Special Issue "Frontiers in Environmental Engineering"

A special issue of International Journal of Environmental Research and Public Health (ISSN 1660-4601). This special issue belongs to the section "Environmental Science and Engineering".

Deadline for manuscript submissions: closed (1 August 2019).

Special Issue Editor

Dr. Antoine Trzcinski
E-Mail Website
Guest Editor
University of Southern Queensland, Engineering and Sciences, Toowoomba, Australia
Interests: anaerobic digestion, wastewater treatment, sludge treatment, water-energy nexus, biosolids, sustainable bioprocesses

Special Issue Information

Dear Colleagues,

It is my great pleasure to act as Guest Editor for this Special Issue on frontiers in environmental engineering. This issue is now welcoming innovative environmental processes to ensure a safe environment for future generations. These includes the following broad topics: Waste management, water and wastewater treatment, solid waste, innovation processes reducing the environmental footprint, hybrid solutions incorporating biological, physical and chemical processes, nitrogen and phosphorus removal, membrane processes, monitoring of pollutants using advanced analytical techniques, biofuels and platform chemical production, biorefineries, and pre-treatment of biomass. Manuscripts should contribute to advance the current knowledge in the field of environmental technology, by proposing alternative processes, increasing the efficiency or reducing the environmental impact of current processes.

Dr. Antoine Trzcinski
Guest Editor

Manuscript Submission Information

Manuscripts should be submitted online at www.mdpi.com by registering and logging in to this website. Once you are registered, click here to go to the submission form. Manuscripts can be submitted until the deadline. All papers will be peer-reviewed. Accepted papers will be published continuously in the journal (as soon as accepted) and will be listed together on the special issue website. Research articles, review articles as well as short communications are invited. For planned papers, a title and short abstract (about 100 words) can be sent to the Editorial Office for announcement on this website.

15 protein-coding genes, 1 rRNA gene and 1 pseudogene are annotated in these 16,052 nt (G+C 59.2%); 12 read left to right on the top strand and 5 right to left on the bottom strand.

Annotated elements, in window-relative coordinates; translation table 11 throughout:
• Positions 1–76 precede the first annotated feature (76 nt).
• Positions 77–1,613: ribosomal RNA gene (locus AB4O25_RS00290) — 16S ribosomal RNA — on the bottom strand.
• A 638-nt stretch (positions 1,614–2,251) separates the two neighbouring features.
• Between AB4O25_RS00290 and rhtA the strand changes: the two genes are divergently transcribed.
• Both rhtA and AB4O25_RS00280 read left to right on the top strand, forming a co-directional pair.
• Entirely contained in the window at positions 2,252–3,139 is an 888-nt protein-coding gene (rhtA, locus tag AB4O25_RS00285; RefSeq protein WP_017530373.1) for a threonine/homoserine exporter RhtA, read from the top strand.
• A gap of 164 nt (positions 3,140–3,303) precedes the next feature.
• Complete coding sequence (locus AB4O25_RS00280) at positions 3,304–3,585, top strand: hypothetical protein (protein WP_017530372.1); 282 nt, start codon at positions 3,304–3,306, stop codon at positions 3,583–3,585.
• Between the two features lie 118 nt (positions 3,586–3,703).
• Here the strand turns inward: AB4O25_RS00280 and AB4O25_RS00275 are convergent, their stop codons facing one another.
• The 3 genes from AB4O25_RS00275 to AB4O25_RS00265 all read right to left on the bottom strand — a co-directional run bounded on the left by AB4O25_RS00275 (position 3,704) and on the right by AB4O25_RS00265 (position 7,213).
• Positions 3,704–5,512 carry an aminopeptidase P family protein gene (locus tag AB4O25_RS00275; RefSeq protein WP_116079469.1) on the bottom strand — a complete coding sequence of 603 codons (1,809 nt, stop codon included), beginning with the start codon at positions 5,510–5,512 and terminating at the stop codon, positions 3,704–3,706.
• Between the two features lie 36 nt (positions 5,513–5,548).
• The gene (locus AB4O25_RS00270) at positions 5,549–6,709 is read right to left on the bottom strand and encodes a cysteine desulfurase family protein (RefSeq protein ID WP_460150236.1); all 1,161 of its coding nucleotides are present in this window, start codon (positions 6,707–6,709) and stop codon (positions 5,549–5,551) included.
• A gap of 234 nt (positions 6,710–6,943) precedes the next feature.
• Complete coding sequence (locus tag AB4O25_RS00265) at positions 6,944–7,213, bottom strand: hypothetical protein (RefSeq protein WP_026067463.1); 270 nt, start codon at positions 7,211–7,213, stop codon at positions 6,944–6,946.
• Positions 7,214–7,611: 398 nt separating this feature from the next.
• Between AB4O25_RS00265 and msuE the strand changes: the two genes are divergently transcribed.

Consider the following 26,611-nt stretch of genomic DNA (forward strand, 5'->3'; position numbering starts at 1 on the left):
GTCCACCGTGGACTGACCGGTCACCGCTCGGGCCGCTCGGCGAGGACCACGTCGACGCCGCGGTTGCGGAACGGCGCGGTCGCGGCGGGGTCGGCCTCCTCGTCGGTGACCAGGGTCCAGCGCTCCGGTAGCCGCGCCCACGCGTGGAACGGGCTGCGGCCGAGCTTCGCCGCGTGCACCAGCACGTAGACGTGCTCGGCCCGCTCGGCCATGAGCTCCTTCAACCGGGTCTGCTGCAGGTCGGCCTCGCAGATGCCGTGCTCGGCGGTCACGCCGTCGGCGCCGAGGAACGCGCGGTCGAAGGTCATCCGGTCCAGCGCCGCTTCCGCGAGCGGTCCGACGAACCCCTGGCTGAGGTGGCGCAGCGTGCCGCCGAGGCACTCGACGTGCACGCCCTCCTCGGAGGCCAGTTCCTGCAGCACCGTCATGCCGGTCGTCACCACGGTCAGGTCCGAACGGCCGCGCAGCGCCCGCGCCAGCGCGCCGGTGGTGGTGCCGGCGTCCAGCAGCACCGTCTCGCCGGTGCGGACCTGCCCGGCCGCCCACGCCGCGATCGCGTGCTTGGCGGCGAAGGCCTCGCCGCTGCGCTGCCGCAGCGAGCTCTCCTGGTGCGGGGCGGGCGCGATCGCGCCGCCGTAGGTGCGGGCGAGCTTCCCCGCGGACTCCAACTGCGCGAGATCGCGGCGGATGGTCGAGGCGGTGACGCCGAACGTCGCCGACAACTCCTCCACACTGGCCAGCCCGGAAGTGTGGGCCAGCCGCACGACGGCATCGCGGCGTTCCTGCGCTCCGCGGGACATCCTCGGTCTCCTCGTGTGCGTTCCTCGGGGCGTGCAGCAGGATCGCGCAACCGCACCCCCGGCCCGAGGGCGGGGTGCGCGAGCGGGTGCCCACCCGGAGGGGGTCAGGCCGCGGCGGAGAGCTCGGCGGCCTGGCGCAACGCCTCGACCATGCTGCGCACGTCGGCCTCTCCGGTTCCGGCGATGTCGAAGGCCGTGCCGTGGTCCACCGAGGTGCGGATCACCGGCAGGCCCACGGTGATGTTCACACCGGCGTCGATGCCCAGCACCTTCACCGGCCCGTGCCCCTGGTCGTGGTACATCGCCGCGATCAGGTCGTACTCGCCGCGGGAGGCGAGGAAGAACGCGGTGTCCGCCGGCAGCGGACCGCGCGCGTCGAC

Submitted manuscripts should not have been published previously, nor be under consideration for publication elsewhere (except conference proceedings papers). All manuscripts are thoroughly refereed through a single-blind peer-review process. A guide for authors and other relevant information for submission of manuscripts is available on the Instructions for Authors page. International Journal of Environmental Research and Public Health is an international peer-reviewed open access semimonthly journal published by MDPI.

Please visit the Instructions for Authors page before submitting a manuscript. The Article Processing Charge (APC) for publication in this open access journal is 1800 CHF (Swiss Francs). Submitted papers should be well formatted and use good English. Authors may use MDPI's English editing service prior to publication or during author revisions.

Keywords

  • anaerobic digestion
  • wastewater treatment
  • sludge treatment
  • water-energy nexus
  • biosolids
  • sustainable bioprocesses
  • physico-chemical treatment of water/wastewater
  • platform chemicals
  • biofuels
  • biorefineries
  • biomass

Published Papers (5 papers)

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Research

Open AccessFeature PaperArticle
Optimization of Ammonia Stripping of Piggery Biogas Slurry by Response Surface Methodology
Int. J. Environ. Res. Public Health 2019, 16(20), 3819; https://doi.org/10.3390/ijerph16203819 - 10 Oct 2019
Abstract
Ammonia stripping is a pretreatment method for piggery biogas slurry, and the effectiveness of the method is affected by many factors. Based on the results of single-factor experiments, response surface methodology is adopted to establish a quadratic polynomial mathematical model relating stripping time, [...] Read more.